Imagine you are at the polls. It’s Nov. 6, and you are ready to cast your vote on an election that not only will alter the course of this country, but also this university. You then learn you are not allowed to. Because you do not have a photo ID.
At the beginning of this month, Common Wealth Court Judge Robert Simpson ruled that Pennsylvanians without a government-approved photo ID will be able to cast their votes in this year’s election. By temporarily striking down a requirement for photo ID to vote, Simpson has ruled against disenfranchisement — at least for the time being.
Proponents of legislation for a photo ID requirement cite its necessity for preventing voter fraud. However, a recent study by News21 has revealed that there have been very little known cases of voter fraud at in-person polling places, an acknowledgement that has been made by both supporters and opponents of the bill.
Without actual statistics to back up the concern for voter fraud, arguments for photo ID are baseless. Requirements for photo identification often restrict underrepresented groups, youth, the poor, disabled people and the elderly from voting. Jon Rogowski of Washington University in St. Louis and Cathy Cohen of the University of Chicago found that turnout from young people of color could be between 538,000 and 696,000 in states with photo ID laws. With the election nearly three weeks away, concerns for voter fraud are becoming increasingly illegitimate.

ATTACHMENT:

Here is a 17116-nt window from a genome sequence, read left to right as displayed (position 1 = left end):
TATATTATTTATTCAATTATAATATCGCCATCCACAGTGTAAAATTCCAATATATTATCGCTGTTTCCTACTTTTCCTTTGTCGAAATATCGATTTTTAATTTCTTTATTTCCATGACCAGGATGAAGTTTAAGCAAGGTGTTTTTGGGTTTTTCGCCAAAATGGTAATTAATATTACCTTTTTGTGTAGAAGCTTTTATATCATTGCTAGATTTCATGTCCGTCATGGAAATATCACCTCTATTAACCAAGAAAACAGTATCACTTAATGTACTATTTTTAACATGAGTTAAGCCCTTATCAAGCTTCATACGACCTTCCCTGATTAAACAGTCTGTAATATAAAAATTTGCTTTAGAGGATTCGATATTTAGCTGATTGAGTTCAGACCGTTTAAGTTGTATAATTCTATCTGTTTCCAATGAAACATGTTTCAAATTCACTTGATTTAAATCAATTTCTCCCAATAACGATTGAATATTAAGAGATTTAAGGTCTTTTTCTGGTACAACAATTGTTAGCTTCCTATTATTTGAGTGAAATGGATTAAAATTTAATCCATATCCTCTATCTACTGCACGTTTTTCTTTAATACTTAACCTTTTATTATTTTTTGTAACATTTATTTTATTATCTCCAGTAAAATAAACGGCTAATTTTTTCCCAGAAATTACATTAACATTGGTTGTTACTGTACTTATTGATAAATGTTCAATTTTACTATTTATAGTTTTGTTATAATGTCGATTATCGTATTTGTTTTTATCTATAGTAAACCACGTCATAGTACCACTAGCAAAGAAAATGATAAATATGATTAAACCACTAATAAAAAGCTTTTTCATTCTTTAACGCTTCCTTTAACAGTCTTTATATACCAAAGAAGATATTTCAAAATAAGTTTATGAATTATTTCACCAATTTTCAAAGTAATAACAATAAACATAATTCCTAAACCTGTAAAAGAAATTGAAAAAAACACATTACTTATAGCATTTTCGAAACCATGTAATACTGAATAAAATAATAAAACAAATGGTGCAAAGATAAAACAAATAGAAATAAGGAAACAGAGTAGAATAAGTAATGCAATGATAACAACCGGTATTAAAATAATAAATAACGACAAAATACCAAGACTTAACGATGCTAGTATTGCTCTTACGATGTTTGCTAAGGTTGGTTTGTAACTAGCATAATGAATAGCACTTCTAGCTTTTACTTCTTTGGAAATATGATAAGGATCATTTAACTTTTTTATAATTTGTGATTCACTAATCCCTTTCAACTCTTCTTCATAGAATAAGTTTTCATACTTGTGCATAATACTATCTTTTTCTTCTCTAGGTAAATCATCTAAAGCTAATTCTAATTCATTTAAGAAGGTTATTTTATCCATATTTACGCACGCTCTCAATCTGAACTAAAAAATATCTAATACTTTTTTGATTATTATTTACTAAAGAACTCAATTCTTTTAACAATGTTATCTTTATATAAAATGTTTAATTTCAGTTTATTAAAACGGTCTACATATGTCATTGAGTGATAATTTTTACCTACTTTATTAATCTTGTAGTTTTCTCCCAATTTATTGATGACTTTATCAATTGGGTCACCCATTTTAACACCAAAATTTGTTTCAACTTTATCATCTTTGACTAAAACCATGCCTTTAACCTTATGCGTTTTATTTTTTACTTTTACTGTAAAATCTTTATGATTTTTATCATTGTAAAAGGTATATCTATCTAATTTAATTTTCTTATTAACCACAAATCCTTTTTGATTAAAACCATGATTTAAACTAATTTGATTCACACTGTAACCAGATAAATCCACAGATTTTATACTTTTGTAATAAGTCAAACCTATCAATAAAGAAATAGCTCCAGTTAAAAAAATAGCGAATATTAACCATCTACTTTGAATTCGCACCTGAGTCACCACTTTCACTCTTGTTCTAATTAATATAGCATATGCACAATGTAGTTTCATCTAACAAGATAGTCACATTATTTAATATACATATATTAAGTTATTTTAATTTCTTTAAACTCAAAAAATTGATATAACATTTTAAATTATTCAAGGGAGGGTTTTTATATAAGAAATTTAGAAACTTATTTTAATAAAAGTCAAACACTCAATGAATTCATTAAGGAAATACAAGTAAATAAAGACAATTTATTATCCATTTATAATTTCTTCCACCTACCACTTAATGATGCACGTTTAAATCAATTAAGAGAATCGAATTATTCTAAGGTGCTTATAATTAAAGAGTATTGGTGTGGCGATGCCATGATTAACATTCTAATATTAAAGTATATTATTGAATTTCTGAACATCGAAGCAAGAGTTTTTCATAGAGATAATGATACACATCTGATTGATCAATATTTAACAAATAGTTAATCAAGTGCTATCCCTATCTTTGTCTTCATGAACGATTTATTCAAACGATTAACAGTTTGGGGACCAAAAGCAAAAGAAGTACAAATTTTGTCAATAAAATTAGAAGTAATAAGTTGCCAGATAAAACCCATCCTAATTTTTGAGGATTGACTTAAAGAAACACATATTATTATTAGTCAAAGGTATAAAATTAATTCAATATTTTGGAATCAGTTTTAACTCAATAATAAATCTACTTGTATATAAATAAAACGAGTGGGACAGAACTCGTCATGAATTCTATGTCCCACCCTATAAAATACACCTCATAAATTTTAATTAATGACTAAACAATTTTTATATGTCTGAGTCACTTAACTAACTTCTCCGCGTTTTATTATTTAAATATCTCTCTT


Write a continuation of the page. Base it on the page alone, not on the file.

Simpson ruled with a preliminary injunction, which means the bill’s status as passed will remain, however it will not affect this election and will not come into effect until after Nov. 6. Simpson reasoned that Pennsylvania has not done enough to provide alternative forms of photo ID in time for the upcoming election. Interestingly, Pennsylvania voters could be asked to produce photo ID anyway, however if they do not have them, they can still vote on a normal voting machine.
The battle over photo ID legislation has not been fought in Pennsylvania alone. According to a CNN article, four out 31 states with voter ID requirements require a photo ID. Five other states have passed photo ID laws that are either currently being reviewed or challenged.
We are lucky to live in a state that does not require photo ID cards to vote. All the more reason to make sure you get out and vote on Nov. 6 — the university you attend and the communities you live in depend on it.